Deutsche Telekom and Ericsson conducted a wireless backhaul test that produced results seen as essential to meeting the low-latency requirements of 5G systems. The test was conducted at a DT lab in Athens, Greece, using millimeter wave (mmWave) spectrum over a distance of 1.4 kilometers (0.8 miles). It produced round-trip latency of less than 100 microseconds (0.1 milliseconds) and a data transmission speed of 40 Gb/s.
The latency results go a long way toward fulfilling one of the performance targets for 5G networks of less than 1 millisecond. Those targets are seen as essential for the technology to support use cases like autonomous vehicles and telemedicine.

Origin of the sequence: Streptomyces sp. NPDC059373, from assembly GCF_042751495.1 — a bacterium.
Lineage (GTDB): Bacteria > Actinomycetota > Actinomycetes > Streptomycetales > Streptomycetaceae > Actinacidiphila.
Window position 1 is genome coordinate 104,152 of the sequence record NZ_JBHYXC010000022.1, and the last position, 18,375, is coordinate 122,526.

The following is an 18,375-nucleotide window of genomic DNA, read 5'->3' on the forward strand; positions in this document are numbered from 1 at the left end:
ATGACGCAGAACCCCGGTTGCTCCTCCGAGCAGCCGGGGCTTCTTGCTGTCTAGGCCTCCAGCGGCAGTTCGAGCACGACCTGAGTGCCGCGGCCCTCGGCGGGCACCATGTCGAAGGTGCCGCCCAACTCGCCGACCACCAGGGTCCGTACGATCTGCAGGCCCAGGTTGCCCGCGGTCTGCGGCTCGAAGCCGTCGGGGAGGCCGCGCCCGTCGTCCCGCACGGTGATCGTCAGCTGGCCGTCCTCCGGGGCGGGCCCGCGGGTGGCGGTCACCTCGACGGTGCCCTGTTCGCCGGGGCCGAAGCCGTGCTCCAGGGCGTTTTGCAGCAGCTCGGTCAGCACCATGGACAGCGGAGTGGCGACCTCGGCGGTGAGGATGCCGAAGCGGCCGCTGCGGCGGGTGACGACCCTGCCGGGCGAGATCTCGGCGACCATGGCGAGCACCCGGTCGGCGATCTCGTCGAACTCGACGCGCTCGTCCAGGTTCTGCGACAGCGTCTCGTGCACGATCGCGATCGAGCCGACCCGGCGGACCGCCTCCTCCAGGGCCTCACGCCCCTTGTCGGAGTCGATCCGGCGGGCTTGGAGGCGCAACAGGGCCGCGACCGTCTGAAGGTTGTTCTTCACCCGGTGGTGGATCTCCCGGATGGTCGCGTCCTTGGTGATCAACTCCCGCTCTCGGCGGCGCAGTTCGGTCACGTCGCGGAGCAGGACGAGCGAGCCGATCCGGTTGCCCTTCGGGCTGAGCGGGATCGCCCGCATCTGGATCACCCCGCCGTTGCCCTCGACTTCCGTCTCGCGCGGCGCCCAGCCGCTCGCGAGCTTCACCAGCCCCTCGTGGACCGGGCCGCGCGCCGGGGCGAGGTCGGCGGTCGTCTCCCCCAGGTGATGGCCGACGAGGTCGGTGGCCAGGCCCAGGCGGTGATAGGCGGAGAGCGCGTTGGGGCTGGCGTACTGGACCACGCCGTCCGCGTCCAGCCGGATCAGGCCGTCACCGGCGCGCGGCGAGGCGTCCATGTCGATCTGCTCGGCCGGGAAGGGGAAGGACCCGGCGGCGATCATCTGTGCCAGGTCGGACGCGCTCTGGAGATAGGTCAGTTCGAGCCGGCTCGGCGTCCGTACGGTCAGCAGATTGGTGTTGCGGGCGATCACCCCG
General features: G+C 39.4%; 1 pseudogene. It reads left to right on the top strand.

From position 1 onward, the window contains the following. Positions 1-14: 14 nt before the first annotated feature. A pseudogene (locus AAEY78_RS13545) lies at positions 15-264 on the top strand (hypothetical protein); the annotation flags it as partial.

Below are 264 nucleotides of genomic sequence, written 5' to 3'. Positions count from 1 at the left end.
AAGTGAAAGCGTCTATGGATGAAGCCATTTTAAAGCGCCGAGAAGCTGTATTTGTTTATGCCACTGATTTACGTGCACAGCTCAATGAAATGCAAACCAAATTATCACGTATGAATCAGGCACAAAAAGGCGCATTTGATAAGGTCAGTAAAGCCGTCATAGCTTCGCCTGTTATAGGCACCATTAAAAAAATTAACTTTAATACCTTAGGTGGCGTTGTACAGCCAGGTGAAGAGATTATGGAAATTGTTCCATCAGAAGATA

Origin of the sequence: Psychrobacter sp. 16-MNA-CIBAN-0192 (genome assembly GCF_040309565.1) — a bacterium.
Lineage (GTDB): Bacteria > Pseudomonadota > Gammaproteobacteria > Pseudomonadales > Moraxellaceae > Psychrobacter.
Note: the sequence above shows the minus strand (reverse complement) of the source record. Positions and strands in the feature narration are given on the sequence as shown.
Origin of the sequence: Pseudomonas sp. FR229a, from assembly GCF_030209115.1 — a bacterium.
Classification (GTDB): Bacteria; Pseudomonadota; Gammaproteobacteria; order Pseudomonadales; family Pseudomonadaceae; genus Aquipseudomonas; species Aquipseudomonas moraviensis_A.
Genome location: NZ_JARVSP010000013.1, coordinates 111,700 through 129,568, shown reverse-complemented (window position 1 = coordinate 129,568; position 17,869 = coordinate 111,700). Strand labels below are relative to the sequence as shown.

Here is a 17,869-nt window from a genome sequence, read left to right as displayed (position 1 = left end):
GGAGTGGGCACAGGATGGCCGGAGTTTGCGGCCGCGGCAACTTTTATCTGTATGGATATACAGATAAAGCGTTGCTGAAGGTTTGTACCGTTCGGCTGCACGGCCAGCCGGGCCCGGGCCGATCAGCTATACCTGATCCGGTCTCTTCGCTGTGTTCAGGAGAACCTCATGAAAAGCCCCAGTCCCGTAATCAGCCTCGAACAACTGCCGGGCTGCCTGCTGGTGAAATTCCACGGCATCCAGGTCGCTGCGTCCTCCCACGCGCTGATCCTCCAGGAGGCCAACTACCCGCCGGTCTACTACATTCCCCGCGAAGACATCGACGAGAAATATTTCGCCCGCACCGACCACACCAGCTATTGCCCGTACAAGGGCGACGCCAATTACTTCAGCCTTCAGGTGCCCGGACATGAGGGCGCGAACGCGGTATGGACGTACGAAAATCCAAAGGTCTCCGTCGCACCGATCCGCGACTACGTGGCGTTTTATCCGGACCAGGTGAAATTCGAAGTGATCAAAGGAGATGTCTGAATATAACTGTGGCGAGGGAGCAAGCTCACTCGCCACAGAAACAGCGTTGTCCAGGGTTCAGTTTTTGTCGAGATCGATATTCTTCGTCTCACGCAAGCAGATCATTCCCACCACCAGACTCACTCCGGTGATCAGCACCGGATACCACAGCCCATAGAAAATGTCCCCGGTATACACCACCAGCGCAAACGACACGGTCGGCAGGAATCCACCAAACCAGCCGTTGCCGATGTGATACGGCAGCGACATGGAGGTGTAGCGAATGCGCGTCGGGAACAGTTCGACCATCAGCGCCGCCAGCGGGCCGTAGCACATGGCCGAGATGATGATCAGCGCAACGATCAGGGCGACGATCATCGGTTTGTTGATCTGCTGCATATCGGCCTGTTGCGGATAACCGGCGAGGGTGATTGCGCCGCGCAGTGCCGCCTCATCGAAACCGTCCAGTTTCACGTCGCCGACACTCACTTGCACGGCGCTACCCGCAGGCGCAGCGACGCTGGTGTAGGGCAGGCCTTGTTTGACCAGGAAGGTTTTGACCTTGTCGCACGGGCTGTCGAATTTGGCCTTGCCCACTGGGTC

Even more impressive is that the latency results were accomplished on a wireless backhaul link rather than a wired connection. Wireless connection latency often suffers from the overhead required to establish that connection compared with the more immediate setup inherent in wired backhaul connections.
The test’s speed results were around four-times faster than what has been achieved with current commercial wireless backhaul platforms. Though they are still far from the 100 GB/s or more that will be needed to support broader 5G deployments.
Glen Hunt, principal analyst in global telecom technology and software at Global Data, noted in a recent column that these performance requirements will result in operators relying on both options. He explained that a combination of fiber and microwave deployments will likely remain the preferred option of mobile operators in the future, with fiber expected to be the first choice for connectivity.